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EnglishEdit

EtymologyEdit

Dated in the late 16th century CE; from Ancient Greek διά (diá, inter-, through) and λύειν (lúein, loosen); synchronically, dia- +‎ -lysis.

PronunciationEdit

NounEdit

dialysis (countable and uncountable, plural dialyses)

  1. (chemistry) A method of separating molecules or particles of different sizes by differential diffusion through a semipermeable membrane.
  2. (medicine) Haemodialysis.
    • 2013 June 1, “A better waterworks”, in The Economist[1], volume 407, number 8838, page 5 (Technology Quarterly):
      An artificial kidney these days still means a refrigerator-sized dialysis machine. Such devices mimic the way real kidneys cleanse blood and eject impurities and surplus water as urine.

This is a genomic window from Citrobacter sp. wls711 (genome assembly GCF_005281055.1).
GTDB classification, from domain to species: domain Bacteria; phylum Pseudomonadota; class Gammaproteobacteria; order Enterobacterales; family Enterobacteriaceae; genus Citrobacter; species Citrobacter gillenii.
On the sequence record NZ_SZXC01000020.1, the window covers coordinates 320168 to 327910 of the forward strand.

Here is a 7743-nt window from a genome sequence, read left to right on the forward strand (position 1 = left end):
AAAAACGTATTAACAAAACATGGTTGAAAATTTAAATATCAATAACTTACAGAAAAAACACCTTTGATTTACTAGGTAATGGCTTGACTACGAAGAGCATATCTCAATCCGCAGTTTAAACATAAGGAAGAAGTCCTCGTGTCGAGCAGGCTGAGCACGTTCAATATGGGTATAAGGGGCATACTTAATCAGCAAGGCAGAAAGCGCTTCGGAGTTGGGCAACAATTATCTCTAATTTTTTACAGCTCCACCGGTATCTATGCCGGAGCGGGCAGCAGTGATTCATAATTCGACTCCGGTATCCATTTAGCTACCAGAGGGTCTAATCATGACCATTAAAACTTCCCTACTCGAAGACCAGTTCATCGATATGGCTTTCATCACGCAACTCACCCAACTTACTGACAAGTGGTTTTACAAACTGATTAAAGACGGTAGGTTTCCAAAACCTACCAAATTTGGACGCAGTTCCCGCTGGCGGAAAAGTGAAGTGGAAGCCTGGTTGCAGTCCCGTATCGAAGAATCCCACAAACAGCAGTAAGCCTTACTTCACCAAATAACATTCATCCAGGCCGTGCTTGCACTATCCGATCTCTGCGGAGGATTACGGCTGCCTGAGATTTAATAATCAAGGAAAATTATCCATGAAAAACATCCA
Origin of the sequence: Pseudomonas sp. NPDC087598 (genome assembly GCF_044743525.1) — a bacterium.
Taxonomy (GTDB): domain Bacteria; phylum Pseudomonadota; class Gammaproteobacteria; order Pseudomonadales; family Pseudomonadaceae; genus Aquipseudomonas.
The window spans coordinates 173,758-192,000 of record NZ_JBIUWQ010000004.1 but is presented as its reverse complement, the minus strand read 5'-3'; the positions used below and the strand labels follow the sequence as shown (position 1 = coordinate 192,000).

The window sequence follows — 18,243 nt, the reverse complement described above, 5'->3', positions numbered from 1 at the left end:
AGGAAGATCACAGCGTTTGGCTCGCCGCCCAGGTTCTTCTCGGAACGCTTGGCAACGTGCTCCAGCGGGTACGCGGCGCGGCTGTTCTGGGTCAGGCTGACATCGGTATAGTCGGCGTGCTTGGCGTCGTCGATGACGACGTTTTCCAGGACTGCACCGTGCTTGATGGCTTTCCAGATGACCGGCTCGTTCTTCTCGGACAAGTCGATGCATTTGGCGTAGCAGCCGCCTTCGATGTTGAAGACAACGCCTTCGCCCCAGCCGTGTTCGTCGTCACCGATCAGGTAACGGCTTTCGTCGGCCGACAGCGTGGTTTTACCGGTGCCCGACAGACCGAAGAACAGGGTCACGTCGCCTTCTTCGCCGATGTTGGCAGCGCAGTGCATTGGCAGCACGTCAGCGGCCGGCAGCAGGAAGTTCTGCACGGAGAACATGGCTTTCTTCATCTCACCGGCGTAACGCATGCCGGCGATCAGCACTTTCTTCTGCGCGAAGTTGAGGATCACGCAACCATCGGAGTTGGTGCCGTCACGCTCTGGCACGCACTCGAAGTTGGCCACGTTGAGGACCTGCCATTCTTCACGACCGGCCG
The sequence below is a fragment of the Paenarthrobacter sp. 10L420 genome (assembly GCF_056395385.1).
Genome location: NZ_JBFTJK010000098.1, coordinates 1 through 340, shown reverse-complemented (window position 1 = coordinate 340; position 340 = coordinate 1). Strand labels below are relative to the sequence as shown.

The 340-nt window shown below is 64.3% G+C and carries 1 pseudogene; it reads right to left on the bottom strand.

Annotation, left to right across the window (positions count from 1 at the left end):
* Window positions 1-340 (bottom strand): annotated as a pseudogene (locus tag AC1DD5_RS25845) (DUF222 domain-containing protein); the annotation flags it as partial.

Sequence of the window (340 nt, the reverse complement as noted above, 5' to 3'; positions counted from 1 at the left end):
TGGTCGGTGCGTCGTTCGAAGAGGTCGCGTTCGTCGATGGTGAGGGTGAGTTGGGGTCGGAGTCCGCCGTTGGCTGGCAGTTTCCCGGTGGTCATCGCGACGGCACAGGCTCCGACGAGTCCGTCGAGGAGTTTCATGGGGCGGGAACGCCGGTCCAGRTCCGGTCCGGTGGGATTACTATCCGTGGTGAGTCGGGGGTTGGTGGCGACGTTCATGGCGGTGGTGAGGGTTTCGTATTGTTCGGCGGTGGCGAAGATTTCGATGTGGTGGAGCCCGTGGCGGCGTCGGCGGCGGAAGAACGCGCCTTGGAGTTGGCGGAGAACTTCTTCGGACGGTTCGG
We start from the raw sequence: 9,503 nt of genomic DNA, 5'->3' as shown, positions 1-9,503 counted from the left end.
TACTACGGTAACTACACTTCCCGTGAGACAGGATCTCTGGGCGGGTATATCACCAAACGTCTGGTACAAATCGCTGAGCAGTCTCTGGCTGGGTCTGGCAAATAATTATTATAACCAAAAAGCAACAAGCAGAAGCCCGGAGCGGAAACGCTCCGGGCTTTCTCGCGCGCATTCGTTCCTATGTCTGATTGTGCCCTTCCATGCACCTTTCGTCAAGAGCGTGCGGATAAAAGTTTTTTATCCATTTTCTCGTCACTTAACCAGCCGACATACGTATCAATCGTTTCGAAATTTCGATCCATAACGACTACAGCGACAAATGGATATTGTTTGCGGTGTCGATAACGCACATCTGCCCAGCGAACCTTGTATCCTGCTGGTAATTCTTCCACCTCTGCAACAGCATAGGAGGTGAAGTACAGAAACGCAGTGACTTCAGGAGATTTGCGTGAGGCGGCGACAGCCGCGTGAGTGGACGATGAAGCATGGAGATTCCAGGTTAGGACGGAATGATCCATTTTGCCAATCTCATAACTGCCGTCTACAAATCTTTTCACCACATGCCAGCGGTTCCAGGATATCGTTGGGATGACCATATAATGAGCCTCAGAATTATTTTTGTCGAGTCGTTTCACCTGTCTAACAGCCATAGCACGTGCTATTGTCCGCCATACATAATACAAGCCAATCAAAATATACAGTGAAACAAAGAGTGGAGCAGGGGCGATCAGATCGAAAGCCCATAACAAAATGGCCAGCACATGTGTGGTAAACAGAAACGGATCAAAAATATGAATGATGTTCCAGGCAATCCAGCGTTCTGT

3. (rhetoric) The spelling out of alternatives, or presenting of either-or arguments that lead to a conclusion.
  4. (rhetoric) Asyndeton.

Derived termsEdit

TranslationsEdit

ReferencesEdit


LatinEdit

NounEdit

dialysis f (genitive dialysis); third declension

  1. separation

InflectionEdit

Third declension, alternative accusative singular in -im, alternative ablative singular in and accusative plural in -īs.

Case Singular Plural
nominative dialysis dialysēs
genitive dialysis dialysium
dative dialysī dialysibus
accusative dialysem
dialysim
dialysēs
dialysīs
ablative dialyse
dialysī
dialysibus
vocative dialysis dialysēs

ReferencesEdit